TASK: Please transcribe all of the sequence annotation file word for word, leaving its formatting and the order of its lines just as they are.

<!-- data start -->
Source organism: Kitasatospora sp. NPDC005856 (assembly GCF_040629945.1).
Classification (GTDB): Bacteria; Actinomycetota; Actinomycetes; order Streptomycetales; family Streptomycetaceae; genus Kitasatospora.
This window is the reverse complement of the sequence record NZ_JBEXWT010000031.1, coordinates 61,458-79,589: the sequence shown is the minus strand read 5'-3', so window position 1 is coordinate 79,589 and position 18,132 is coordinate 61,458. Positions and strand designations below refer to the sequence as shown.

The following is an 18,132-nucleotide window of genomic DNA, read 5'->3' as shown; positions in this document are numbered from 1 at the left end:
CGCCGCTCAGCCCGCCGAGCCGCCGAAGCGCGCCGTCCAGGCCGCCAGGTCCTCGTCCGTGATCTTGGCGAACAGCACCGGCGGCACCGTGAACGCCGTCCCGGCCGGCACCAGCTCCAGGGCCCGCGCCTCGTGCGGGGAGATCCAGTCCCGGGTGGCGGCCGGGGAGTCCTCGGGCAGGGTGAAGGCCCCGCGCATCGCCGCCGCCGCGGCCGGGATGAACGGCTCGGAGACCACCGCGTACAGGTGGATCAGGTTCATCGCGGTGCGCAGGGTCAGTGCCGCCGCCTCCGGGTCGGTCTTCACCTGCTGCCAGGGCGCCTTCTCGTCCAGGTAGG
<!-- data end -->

Source organism: Kitasatospora sp. NPDC005856 (assembly GCF_040629945.1).
Classification (GTDB): Bacteria; Actinomycetota; Actinomycetes; order Streptomycetales; family Streptomycetaceae; genus Kitasatospora.
This window is the reverse complement of the sequence record NZ_JBEXWT010000031.1, coordinates 61,458-79,589: the sequence shown is the minus strand read 5'-3', so window position 1 is coordinate 79,589 and position 18,132 is coordinate 61,458. Positions and strand designations below refer to the sequence as shown.

The following is an 18,132-nucleotide window of genomic DNA, read 5'->3' as shown; positions in this document are numbered from 1 at the left end:
CGCCGCTCAGCCCGCCGAGCCGCCGAAGCGCGCCGTCCAGGCCGCCAGGTCCTCGTCCGTGATCTTGGCGAACAGCACCGGCGGCACCGTGAACGCCGTCCCGGCCGGCACCAGCTCCAGGGCCCGCGCCTCGTGCGGGGAGATCCAGTCCCGGGTGGCGGCCGGGGAGTCCTCGGGCAGGGTGAAGGCCCCGCGCATCGCCGCCGCCGCGGCCGGGATGAACGGCTCGGAGACCACCGCGTACAGGTGGATCAGGTTCATCGCGGTGCGCAGGGTCAGTGCCGCCGCCTCCGGGTCGGTCTTCACCTGCTGCCAGGGCGCCTTCTCGTCCAGGTAGG